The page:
Original Children's Book Illustrations on Display in Special Exhibit at AHC Library

The exhibit is open to the public during regular library hours.

KingBidgoodBattleInTheTubMAY 15, 2014 -- A birthday gift for their book-loving daughter launched a decades-long passion for collecting original children’s book art for local residents Cheryl and Ted Maddux.  Just a portion of that extensive collection is now on display at the Allan Hancock College library on the Santa Maria campus.

A reception was held May 9 to open the display, and to honor the Madduxes for their decision to share the art with the public, and Lola Dority, a community member who has funded a permanent children’s book section at the Hancock library.  The collection is open to the public during regular library hours.  It is not necessary to be a student to enjoy the show.

“Lola saw our tiny, aging children’s book collection several years ago, and has generously added to it every year since – literally hundreds of books.  It turns out that all of the Madduxes’ original art pieces from classics like ‘Stuart Little’ are represented in Lola’s collection,” explained Leslie Mosson, Hancock librarian.  “For this show, we have been able to pull out the books in our collection and match them with the original art now on display.  What a beautiful opportunity to share art and literature together!”

In all, there are 17 original paintings hung on a specially-prepared wall on the south side of the library.  The illustrations are created in a variety of mediums, from airbrush to oil on board, acrylics and ink on paper.

Cheryl Maddux says they choose the art for their collection not to simply add more pieces or because some expert recommends it, but because, as she puts it, “It’s a first glance reflex.  If I like it, I like it.  If you love it, you love it.  It doesn’t matter what it is.  You buy it because you love it.”  She said her favorites are the acrylic pieces: “I just love the bright colors!”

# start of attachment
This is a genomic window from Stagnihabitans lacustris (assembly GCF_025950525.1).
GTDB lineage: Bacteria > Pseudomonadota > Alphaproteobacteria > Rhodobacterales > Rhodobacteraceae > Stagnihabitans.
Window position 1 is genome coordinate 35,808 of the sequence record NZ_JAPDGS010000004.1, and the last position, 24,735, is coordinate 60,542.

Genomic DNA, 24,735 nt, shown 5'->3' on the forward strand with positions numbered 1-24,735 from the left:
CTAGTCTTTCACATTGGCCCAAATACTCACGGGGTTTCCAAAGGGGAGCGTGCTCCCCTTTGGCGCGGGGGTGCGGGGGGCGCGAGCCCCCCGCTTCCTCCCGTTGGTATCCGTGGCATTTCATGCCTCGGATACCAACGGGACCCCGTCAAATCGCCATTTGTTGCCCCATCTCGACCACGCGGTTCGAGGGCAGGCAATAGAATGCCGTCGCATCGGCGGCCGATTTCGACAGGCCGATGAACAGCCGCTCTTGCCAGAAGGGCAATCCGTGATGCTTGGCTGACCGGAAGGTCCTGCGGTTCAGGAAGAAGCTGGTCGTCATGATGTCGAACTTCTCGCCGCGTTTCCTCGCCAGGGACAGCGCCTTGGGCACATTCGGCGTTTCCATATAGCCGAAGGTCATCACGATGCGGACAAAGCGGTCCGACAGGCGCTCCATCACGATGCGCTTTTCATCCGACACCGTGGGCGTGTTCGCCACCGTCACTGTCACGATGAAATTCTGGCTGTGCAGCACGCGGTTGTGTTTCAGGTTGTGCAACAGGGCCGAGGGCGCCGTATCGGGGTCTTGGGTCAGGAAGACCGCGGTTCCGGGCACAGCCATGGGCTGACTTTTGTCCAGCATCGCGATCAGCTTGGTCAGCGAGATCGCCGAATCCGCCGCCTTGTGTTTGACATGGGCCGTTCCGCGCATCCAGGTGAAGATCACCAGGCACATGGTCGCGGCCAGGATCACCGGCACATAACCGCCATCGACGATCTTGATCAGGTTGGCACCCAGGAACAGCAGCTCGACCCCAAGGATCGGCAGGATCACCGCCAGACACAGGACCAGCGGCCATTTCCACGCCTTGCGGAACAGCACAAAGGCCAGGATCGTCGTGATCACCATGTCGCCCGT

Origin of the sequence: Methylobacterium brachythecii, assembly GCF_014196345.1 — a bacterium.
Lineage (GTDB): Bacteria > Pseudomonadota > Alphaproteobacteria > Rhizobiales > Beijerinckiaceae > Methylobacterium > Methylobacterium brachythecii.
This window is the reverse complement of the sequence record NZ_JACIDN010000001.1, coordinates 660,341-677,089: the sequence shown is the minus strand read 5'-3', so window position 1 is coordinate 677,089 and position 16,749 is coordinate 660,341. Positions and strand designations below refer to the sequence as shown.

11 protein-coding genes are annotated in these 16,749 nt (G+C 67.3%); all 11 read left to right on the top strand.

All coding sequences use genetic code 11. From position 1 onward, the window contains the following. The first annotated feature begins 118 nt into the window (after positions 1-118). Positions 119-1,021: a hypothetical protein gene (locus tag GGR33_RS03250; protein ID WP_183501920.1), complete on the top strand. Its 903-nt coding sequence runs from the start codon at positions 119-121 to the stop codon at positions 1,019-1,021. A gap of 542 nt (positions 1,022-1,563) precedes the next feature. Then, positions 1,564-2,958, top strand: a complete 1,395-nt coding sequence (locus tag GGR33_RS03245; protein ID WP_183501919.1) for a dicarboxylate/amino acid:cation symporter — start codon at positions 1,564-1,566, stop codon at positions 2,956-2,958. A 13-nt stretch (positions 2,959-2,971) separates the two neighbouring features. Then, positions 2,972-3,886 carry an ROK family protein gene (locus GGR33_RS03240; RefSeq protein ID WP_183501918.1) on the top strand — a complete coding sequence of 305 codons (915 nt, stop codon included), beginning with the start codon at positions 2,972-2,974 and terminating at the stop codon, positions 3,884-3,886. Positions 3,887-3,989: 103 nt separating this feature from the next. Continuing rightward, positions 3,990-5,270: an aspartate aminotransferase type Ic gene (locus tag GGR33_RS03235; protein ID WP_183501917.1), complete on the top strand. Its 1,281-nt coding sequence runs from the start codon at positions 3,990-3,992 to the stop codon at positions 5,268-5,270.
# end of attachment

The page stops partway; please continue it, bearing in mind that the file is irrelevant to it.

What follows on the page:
MaxiTheHeroThe first piece of art they purchased in 1990, titled “Detective Valentine” by author/illustrator Audrey Woods, remains a favorite.  In fact, Woods and her artist husband Don remain two of the Madduxes favorite artists “because their work is fanciful and the kids absolutely love them,” she explained.  “They have a “lightness” about them that makes people happy, especially children.  Children recognize the illustrations instantly and love them.” 

Maddux said part of her motivation in sharing the art is the hope that those who come to see the illustrations will find that they bring back memories of their childhood – of being home with books they loved.  “There’s always a soft spot when you see a book and you remember that mom read this to me, like ‘Goodnight Moon’ and other traditional bedtime stories.  I hope it brings back happy memories of being a kid.”

The display has been coordinated as part of the public art on campus effort at Allan Hancock College.  The college has made a commitment to enrich the cultural and intellectual life of its students, staff and the community by curating a unique collection of public art at its campus and centers.  Through the guidance of the Art on Campus committee, the college manages its existing art holdings and seeks new opportunities to incorporate art at Allan Hancock College.  The Maddux collection joins a host of other art installations, including a recently installed hanging bird sculpture series created by Sandra K. Johnson, outdoor murals, original metal sculptures, paintings and more.